McCoy: You’re in my office, and we’re not debating the abortion issue.
Cutter: Well the jurors will be, and it’s time to face the facts. The tide has turned. Most Americans are pro-life now.
Rubirosa: Most Americans don’t live in New York. I doubt we’ll draw and anti-choice jury here.
McCoy: You might be surprised. My daughter was pro choice until she taped a sonogram of my grandchild to be on her refrigerator. Now…..

McCoy says that the crux of Grogan's defense is he was aware of Blair Morton’s abortion, so they have to prove that he intended to kill Benning before he heard of the Morton’s.

Back at Benning’s clinic, Rubirosa speaks with the nurse who says Grogan was louder than the other protesters but she was not aware of any threats. They already had one nurse quit a few months ago over the threats, she just stopped showing up to work. Later, at a neonatal ICU, Rubirosa speaks with the nurse, Jennice Morrow (Kristina Kirk) a nurse who said she did no quit over the protesters. Rubirosa says the woman left a late term abortion clinic to work in neonatal unit, wondering what changed her world view. She says a woman came in for an abortion in her 7th month when she found out the baby had generic markers for anencephaly and a sonogram confirmed a large part of the fetus’s brain wasn’t developing. During the abortion something went wrong and the baby was delivered live. When Benning asked the woman if she wanted to complete the procedure…and when Rubirosa hears this she is shocked, asking if she means terminate the baby. The woman told the doctor yes, to finish it, and he did. After that, she could not go back to work there. Rubirosa asks for the name of the patient.

Later, Rubirosa is at the front door of this woman, and she asks her about her experience with Benning, and the woman gets very upset and says the information is confidential. She says it was the hardest thing she even went through in her whole life. When Rubirosa continues to press for information, the woman gets even more upset, saying she has no right to pry into her medical history, she says to leave her alone, and she slams the door in the face.

Rubirosa is back in McCoy’s office and tells McCoy and Cutter what Benning did. She says they have to report this to the Bronx DA. But McCoy says Benning is dead and they should wait to after the trail. Rubirosa says at the very least it is Brady material and they have to tell the defense. But Cutter says it is not relevant to the trial. Rubirosa seems surprised at their response, saying Benning killed a human being, and didn’t Grogan shoot him to prevent him from doing just that? Cutter argues it is not exculpatory ad Grogan knew nothing about it when he killed Benning and if Jenkins gets his hands on it he will exploit it. McCoy tells them they both best pretend they never heard it. Rubirosa stares at Cutter, who gives her a look back as he walks out the door.

At trial, Kevin Morton is on the stand saying that he went to Benning to ask him not to give his daughter an abortion but he could not get in. Grogan approached him and Morton told him about the situation with this daughter, and adds that Grogan got red in the face and said his grandson would be okay. He took this to mean that somehow the abortion would not take place. Under cross, Jenkins gets Morton to admit that he felt Blair’s baby was viable and he had a chance at life and it wasn’t about Blair any more.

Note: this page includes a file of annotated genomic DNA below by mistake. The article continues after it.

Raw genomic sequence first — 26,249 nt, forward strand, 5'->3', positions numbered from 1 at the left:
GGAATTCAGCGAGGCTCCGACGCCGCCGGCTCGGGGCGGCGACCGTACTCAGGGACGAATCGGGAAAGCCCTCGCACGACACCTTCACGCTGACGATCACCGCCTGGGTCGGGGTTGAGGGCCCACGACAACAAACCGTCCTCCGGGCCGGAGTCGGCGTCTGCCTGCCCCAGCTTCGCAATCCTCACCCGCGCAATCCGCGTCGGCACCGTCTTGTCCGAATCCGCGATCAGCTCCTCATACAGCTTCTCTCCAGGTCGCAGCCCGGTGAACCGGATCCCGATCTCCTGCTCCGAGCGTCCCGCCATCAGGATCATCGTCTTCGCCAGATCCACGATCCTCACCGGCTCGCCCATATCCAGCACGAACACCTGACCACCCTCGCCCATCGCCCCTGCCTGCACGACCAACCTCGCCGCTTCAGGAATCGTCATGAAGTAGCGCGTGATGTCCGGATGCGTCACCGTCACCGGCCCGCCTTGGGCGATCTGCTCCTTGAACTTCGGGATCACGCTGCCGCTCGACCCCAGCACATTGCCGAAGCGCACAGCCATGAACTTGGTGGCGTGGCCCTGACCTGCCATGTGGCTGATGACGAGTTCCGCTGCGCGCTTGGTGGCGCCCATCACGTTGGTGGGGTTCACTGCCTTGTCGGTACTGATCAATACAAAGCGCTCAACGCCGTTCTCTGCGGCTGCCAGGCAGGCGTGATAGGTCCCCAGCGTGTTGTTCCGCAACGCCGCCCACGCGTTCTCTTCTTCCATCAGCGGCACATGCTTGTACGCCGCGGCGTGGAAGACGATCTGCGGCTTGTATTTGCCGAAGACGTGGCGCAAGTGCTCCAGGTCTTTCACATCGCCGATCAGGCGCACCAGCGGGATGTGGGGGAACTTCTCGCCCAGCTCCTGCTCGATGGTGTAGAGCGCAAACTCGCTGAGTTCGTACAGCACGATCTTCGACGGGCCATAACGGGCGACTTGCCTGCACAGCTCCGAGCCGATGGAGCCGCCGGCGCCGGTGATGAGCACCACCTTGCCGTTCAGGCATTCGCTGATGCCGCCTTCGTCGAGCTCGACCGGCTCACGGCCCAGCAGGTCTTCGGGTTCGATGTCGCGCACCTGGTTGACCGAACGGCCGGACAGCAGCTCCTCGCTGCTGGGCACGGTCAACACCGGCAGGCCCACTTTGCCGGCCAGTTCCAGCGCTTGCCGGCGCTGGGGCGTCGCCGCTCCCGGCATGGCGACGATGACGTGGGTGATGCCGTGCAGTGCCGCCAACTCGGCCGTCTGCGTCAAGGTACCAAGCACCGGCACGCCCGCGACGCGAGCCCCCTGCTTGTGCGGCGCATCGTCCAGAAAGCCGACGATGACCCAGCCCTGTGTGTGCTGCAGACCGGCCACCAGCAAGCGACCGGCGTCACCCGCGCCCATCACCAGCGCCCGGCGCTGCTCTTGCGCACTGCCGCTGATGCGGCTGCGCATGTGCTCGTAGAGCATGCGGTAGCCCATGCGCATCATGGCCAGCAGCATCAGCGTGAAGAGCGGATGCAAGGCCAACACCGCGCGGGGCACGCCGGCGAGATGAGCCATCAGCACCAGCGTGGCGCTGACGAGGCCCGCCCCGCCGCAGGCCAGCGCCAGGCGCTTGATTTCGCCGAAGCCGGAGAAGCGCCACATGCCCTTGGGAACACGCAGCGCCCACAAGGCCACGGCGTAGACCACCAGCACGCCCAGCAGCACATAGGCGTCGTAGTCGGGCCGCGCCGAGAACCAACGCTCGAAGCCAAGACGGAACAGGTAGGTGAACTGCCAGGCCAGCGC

Cutter has another doctor (Mark Blum) on the stand, who say Benning was caring and heroic doctor. He concluded that Blair's child is doomed to a life of suffering and agreed it was reasonable to about the baby and it was the only responsible thing to do. But under cross, Jenkins gets under his skin, and the doctor says the life of Blair’s child is without dignity. Jenkins asks if he would have volunteered to about Blair Morton’s baby, and he says if she asked him, yes he would. He starts to get on his own soapbox about providing abortions to the women who want them, saying they won’t be stopped by the politicians who bow to the hypocrites and fools. Cutter and Rubirosa do not look happy at that comment.

As McCoy is walking in the hallway of the elevator with Cutter and Rubirosa, he says know they know there are fanatics in both camps. Rubirosa thinks Jenkins is betting he can sway enough jurors to force a deadlock, and Cutter adds if not an outright acquittal. The first defense witness is Lisa Barnett, whose child was diagnosed with a genetic disorder, but she chose against abortion. McCoy asks, “And how is that relevant” and he storms off.

In court, Jenkins argues that a person who asserts justification must prove he was acting reasonable and saw Mrs. Barnett on the talk show discussing the birth of her daughter and what he heard influenced his state of mind. Rubirosa argues this is just another attempt by Jenkins to prejudice the jury against Benning and his lawful work. The judge allows the witness but warns Jenkins if she hears any nonsense she will stop it.

Lisa Barnett (Jessica Dickey) gives an emotional testimony about the condition of her baby, which a doctor said was “incompatible with life.” She did not have an abortion and carried the baby to term, she knew the baby would die but wanted it to happen naturally and do it with dignity. She was happy when they put her in her arms and looked normal. The baby died soon afterwards in her arms after being alive for 21 hours. She did not regret not having the abortion. She and her husband were honored to have her and that she died with dignity. While all this is going on, the jury looks uncomfortable and some of the women look teary eyed. Rubirosa also looks on the verge of tears as well. When it is Cutter’s turn to cross examine, he treads carefully and tells Barnett she is a brave woman. He gets her to admit that she may have made a different choice at another time in her life, and also that doctors who perform later term abortions to women in her condition are providing an essential medical service.